Control of hypertension among diabetic patients in a referral hospital in Tanzania: a cross-sectional study
Background: Hypertension is common among diabetic patients. The co-existence of two conditions carries an excessive risk of severe complications and mortalities. Limited information exists on the determinants of poor hypertension control among these patients. We aimed at determining the prevalence and factors associated with poor hypertension control in these patients.
Methods: Data of diabetic patients who were also hypertensive attending an outpatient clinic from 1 August 2015 to 31 December 2015 at Bugando Medical Centre were retrospectively analyzed. Uncontrolled hypertension was defined as a blood pressure of ≥130mmHg and/or ≥80mmHg systolic and diastolic respectively. A designed questionnaire was used to collect data of patients. Continuous variables were summarized by median and interquartile ranges (IQR) and categorical variables were summarized by frequency and percentage. Logistic regression was used to find the predictors of uncontrolled hypertension.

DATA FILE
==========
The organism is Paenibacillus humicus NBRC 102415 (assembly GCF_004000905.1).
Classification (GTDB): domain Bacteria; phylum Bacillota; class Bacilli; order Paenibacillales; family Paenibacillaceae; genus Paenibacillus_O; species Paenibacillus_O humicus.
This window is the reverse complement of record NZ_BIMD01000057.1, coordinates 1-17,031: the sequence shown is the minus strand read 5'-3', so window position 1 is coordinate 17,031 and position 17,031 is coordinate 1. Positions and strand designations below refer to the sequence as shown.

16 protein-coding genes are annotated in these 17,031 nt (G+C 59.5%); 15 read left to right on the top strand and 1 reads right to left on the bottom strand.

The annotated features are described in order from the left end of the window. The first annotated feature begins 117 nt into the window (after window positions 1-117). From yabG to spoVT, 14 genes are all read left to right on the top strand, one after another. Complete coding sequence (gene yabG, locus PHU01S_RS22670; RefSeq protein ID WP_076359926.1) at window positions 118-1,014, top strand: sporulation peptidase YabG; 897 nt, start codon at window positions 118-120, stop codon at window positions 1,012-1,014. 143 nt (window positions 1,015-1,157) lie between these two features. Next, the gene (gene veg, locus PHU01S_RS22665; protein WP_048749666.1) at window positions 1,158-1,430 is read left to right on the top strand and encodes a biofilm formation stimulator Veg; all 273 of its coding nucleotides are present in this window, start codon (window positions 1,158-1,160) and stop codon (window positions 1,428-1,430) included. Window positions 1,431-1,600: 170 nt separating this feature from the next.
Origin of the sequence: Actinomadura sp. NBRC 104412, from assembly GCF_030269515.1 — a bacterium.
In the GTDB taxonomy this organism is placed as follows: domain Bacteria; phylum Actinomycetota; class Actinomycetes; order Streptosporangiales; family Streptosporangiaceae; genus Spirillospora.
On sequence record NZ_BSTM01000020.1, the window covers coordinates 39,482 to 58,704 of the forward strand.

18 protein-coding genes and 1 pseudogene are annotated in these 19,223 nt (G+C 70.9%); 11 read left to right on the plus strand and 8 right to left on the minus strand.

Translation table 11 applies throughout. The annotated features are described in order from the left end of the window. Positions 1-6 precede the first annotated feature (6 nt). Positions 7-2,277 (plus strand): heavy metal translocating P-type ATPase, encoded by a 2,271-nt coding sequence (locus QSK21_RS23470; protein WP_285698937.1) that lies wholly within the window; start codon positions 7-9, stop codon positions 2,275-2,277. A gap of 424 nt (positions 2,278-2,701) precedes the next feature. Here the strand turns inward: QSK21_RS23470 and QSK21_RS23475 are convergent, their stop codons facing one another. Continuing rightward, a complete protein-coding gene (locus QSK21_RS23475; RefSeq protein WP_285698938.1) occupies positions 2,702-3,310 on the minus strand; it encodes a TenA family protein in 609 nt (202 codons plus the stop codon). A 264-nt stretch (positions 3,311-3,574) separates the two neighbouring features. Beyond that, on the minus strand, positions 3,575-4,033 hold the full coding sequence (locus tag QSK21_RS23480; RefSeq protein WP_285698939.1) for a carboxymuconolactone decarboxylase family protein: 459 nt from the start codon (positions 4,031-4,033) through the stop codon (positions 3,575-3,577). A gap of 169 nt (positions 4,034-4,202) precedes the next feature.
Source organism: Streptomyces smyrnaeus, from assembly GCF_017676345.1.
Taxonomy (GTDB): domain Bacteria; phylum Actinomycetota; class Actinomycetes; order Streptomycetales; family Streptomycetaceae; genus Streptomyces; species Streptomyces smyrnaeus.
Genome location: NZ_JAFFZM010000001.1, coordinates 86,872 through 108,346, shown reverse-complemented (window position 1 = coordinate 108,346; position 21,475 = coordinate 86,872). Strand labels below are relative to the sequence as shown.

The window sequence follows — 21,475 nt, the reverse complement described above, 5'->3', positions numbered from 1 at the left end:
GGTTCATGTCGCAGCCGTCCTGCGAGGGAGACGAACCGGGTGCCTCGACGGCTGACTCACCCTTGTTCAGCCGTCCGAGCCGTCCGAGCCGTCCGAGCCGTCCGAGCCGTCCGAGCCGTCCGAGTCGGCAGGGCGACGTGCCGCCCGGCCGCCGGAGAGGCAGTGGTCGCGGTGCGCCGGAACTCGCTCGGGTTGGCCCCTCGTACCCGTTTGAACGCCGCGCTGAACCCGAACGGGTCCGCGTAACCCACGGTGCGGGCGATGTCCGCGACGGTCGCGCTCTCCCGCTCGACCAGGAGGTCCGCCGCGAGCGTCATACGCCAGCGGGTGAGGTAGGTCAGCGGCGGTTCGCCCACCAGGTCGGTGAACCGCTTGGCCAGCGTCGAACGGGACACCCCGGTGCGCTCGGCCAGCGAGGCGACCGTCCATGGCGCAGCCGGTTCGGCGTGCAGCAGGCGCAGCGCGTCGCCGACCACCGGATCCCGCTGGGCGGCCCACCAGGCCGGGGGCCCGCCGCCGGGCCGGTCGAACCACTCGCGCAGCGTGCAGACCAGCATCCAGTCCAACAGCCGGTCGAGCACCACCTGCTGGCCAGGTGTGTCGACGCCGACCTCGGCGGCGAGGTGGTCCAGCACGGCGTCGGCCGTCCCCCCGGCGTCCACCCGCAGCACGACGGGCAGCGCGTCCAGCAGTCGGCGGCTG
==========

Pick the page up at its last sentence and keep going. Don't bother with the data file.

Results: The majority of our study population were females, 161/295 (54.6%), and the median age was 57 years (IQR 50-64). The prevalence of hypertension was 206/295 (69.8%). A total of 174/206 (84.5%) patients had uncontrolled hypertension. This poor control was significantly associated with poor adherence to anti-hypertensives (OR 1.73[1.26-2.38] p=0.002), presence of any long-term complication (OR 3.19 [1.65-6.18] p=0.03) and overweight (BMI>24.9 Vs <24.9) (OR 1.68 [0.98-2.88], p=0.04). Under-prescription and ambiguous drugs combination was also observed.
Conclusion: The prevalence of poor hypertension control among diabetic patients in Tanzania is alarming. Most of the factors associated with this situation can be modified. The clinicians should advocate individualized management, continuous health education and adherence to the available guidelines.
Keywords: Uncontrolled hypertension, diabetes, Tanzania